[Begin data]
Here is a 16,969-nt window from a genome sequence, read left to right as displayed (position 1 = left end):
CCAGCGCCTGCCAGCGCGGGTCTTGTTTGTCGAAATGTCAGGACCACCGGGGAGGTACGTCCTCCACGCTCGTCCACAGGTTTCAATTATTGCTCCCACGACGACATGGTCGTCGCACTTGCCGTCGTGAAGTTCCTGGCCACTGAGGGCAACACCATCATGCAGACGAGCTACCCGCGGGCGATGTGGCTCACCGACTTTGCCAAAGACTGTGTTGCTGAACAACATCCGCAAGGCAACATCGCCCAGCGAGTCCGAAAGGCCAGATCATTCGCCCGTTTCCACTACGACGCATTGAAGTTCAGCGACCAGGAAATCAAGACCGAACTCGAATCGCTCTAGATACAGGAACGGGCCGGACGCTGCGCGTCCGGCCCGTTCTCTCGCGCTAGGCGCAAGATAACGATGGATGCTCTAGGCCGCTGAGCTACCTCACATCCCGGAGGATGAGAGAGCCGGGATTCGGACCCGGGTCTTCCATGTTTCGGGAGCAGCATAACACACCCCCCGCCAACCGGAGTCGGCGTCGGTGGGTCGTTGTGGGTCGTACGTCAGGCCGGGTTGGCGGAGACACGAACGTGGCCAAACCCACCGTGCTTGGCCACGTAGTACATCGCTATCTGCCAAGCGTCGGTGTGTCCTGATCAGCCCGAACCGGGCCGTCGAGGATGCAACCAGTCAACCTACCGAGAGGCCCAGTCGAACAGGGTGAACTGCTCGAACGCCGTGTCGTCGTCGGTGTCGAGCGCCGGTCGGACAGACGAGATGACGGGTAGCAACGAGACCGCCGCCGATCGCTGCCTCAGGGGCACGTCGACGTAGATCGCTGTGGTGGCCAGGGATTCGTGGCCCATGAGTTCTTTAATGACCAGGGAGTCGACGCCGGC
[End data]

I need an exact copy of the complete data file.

Here is a 16,969-nt window from a genome sequence, read left to right as displayed (position 1 = left end):
CCAGCGCCTGCCAGCGCGGGTCTTGTTTGTCGAAATGTCAGGACCACCGGGGAGGTACGTCCTCCACGCTCGTCCACAGGTTTCAATTATTGCTCCCACGACGACATGGTCGTCGCACTTGCCGTCGTGAAGTTCCTGGCCACTGAGGGCAACACCATCATGCAGACGAGCTACCCGCGGGCGATGTGGCTCACCGACTTTGCCAAAGACTGTGTTGCTGAACAACATCCGCAAGGCAACATCGCCCAGCGAGTCCGAAAGGCCAGATCATTCGCCCGTTTCCACTACGACGCATTGAAGTTCAGCGACCAGGAAATCAAGACCGAACTCGAATCGCTCTAGATACAGGAACGGGCCGGACGCTGCGCGTCCGGCCCGTTCTCTCGCGCTAGGCGCAAGATAACGATGGATGCTCTAGGCCGCTGAGCTACCTCACATCCCGGAGGATGAGAGAGCCGGGATTCGGACCCGGGTCTTCCATGTTTCGGGAGCAGCATAACACACCCCCCGCCAACCGGAGTCGGCGTCGGTGGGTCGTTGTGGGTCGTACGTCAGGCCGGGTTGGCGGAGACACGAACGTGGCCAAACCCACCGTGCTTGGCCACGTAGTACATCGCTATCTGCCAAGCGTCGGTGTGTCCTGATCAGCCCGAACCGGGCCGTCGAGGATGCAACCAGTCAACCTACCGAGAGGCCCAGTCGAACAGGGTGAACTGCTCGAACGCCGTGTCGTCGTCGGTGTCGAGCGCCGGTCGGACAGACGAGATGACGGGTAGCAACGAGACCGCCGCCGATCGCTGCCTCAGGGGCACGTCGACGTAGATCGCTGTGGTGGCCAGGGATTCGTGGCCCATGAGTTCTTTAATGACCAGGGAGTCGACGCCGGC